I was really just thankful primarily that, you know, we had a team to be able to facilitate all of that and all of that stuff. So we kind of work out the kinks before we get into it. And then we would send them all of the music. And, you know, my job is making sure that all of that stuff is as clear as possible for them so that they can play it all separately and we can easily put it back together and then we give them a couple of days to do it so that based on whatever they have going on, they can kind of do it at their leisure.


I'm just kind of stunned by the coordination that goes into goes into that.


And it's and it's blowing my mind to think when I'm watching that show and I'm hearing these lush, full orchestral arrangements, that they're made up of people scattered all over the country, maybe performing in their living rooms and sending it to you.


That's just that's just wild.


Yeah. Yeah, pretty crazy.


You know, I might be making a stretch here, but one of the things that Bridgton has been really recognized for is the progressive casting choices and probably specifically as opposed to shows like, say, Downton Abbey or something where shows like that, I think have sort of defended their all white cast by saying, well, it was it's authentic to the time period that shows were, you know, very segregated spaces in 18th century England and thus were being authentic and recreating that.




Whereas Bridgton kind of doesn't care about authenticity in that same way. And it's really refreshing and innovative to see this diverse cast.


And for the most part, no one's really commenting on it. It's just it's just there. Yeah, it's very striking.


Is it possible to make a kind of parallel to that all white world of authenticity in TV shows and the whiteness of the space of classical music?


Yeah, it's one of those things, like you said, where the history of it looks a certain way. And so you kind of assume that that's what it's supposed to look like with classical music. I guess it's a bit different because it's something that's still evolving or there's still are new classical artists or different things like that.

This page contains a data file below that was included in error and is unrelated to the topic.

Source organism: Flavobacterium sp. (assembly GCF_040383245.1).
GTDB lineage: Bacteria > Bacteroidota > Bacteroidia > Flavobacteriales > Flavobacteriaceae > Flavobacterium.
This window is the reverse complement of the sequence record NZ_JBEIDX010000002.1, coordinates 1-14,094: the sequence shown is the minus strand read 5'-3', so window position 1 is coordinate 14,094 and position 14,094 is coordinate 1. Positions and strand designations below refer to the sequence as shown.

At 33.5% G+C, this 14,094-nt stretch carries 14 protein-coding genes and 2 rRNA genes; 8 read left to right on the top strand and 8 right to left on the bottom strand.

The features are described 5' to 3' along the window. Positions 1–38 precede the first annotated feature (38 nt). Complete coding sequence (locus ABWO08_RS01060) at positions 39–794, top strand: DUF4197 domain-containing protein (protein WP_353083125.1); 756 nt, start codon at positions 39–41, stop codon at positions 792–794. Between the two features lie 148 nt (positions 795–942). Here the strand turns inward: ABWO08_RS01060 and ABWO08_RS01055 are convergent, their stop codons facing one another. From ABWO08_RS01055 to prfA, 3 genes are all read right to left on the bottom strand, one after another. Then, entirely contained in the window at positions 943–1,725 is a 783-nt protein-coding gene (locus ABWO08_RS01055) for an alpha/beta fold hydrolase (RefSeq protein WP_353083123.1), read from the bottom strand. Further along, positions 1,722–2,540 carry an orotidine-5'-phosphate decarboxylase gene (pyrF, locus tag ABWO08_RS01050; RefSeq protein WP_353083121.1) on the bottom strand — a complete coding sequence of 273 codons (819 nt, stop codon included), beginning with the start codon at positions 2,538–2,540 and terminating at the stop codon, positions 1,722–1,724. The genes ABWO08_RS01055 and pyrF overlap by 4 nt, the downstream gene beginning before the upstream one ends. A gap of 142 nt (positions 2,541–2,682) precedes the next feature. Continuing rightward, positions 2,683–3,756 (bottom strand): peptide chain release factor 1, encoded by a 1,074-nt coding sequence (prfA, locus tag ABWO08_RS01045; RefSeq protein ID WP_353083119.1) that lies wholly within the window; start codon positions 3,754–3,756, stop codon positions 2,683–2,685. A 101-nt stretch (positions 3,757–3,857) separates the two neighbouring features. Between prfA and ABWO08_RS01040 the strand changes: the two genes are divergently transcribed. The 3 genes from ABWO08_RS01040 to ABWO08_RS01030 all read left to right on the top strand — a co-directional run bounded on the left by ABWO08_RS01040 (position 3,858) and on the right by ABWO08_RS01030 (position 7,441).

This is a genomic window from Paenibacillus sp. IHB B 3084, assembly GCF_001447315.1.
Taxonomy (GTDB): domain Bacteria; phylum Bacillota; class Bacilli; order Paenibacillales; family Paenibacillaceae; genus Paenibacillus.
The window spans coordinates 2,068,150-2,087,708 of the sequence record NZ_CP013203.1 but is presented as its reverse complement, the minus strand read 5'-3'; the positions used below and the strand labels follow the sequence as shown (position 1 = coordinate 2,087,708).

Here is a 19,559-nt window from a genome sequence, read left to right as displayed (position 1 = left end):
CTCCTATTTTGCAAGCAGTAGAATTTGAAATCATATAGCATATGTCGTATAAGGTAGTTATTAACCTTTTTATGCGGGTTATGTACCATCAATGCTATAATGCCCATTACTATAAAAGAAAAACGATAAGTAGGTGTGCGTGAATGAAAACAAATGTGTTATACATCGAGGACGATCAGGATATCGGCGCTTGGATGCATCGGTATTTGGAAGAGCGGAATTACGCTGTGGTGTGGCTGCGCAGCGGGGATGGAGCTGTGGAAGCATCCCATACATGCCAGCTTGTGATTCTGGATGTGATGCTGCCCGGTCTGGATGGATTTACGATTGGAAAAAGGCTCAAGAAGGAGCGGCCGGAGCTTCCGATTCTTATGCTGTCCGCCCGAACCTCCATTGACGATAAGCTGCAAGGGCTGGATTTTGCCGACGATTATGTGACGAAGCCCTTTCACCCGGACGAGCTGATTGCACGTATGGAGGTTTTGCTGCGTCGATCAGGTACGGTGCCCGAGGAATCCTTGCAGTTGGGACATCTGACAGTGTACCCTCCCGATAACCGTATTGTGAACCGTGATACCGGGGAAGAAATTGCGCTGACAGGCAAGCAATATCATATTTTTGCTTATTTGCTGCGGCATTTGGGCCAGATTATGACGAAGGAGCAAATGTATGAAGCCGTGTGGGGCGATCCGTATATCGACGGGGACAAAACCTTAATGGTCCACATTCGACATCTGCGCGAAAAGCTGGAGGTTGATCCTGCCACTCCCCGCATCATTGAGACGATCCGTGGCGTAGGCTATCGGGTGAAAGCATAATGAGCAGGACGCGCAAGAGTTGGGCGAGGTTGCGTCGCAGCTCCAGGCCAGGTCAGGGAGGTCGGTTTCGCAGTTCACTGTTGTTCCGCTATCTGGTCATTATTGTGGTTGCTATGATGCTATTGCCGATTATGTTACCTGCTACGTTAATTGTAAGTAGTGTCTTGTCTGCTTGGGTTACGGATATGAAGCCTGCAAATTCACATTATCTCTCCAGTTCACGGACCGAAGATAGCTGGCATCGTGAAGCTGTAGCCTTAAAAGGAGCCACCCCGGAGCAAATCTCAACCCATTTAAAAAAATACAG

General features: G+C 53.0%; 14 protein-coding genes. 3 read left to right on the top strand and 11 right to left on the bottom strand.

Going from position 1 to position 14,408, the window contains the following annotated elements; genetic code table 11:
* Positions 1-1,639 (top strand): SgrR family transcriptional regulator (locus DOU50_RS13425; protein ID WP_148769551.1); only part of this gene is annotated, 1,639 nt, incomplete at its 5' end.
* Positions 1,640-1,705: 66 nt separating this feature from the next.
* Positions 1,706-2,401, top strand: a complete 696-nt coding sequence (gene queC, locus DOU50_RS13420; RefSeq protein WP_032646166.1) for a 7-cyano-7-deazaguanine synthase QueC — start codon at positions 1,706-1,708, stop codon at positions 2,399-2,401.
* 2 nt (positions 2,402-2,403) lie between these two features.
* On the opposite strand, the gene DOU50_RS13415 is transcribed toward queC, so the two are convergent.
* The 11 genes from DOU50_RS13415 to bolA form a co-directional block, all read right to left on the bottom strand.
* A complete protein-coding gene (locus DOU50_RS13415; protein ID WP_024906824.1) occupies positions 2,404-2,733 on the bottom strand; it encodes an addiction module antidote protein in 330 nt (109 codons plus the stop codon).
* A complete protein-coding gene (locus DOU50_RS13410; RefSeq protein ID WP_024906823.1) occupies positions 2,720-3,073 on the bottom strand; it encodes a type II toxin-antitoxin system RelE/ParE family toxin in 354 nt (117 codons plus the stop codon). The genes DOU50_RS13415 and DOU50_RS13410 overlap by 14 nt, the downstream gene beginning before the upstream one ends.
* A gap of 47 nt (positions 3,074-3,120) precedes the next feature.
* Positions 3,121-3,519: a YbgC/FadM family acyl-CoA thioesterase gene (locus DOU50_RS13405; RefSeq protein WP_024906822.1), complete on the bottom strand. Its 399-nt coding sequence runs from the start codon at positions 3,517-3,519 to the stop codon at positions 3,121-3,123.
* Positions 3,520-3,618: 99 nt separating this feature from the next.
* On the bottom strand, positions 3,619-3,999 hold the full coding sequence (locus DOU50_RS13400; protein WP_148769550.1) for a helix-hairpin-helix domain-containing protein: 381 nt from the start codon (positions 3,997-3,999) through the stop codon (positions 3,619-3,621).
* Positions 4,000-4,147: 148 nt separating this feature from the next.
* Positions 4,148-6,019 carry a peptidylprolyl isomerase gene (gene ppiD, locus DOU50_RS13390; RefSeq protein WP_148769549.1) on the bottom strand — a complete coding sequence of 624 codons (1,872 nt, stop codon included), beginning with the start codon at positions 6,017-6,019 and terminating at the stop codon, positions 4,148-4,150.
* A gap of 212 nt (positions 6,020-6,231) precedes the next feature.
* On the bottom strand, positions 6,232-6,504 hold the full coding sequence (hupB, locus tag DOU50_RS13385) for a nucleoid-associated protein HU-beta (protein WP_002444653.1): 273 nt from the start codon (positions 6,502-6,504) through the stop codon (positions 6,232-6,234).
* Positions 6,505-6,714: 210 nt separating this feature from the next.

Like, you know, with a show like this, we're recreating something. And with classical music, you're hopefully bringing something new to even if you're playing an older piece, you want to try to bring some sort of fresh approach to it. You know, and I think that the lack of diversity in that space is something that has to do more with like education and like, again, like visibility. And, you know, everything about with my own education as a mostly a jazz pianist, I mean, I studied classical as well, but I feel like most of my real time was in like the jazz spaces in education.


But I was still one of the few black kids and like the jazz spaces. And I think that has more to do with, you know, the access to great music education than anything else. But in that kind of creates something where you don't have that many people of color that are like, you know, getting to higher levels or at least like the higher level institutions or different things like that. Yeah. So, yeah, it's definitely an interesting issue for sure, but I feel like it's exciting to see how much it's shifting, even like, you know, me being the composer on a project like this or thinking of, you know, many of the other composers of color that I know that are like doing.


Really awesome work right now. Right, Chris, thanks so much for joining us. Yeah, thank you. Appreciate it. Switched-On Pop is produced by Nate Sloan for Armstrong and Me, Charlie Harding remix edited and engineered by Brandon McFarland. And this week, Bill Lance. Our artwork is done by Iris Gotlieb and Abby Barr is on the Digital Keys social media stuff. Our executive producers are Nishat Croal and Hanna Rosin, and we're a production of Vulture and the Box Media Podcast Network.


Reach out at Switched-On Pop on Instagram and Twitter to tell us your favorite Bridgton Classical Pop mashup and tune in next week. Every Tuesday, we're dropping new episodes. You can find them anywhere you listen to podcasts for at our website. Switched on pop dotcom. I've got to say, this is a lot of fun. I'm definitely going to be thinking about and classical music very differently. Thank you for this. And we'll be back again next week. Another episode on Tuesday.


And until then, thanks for listening.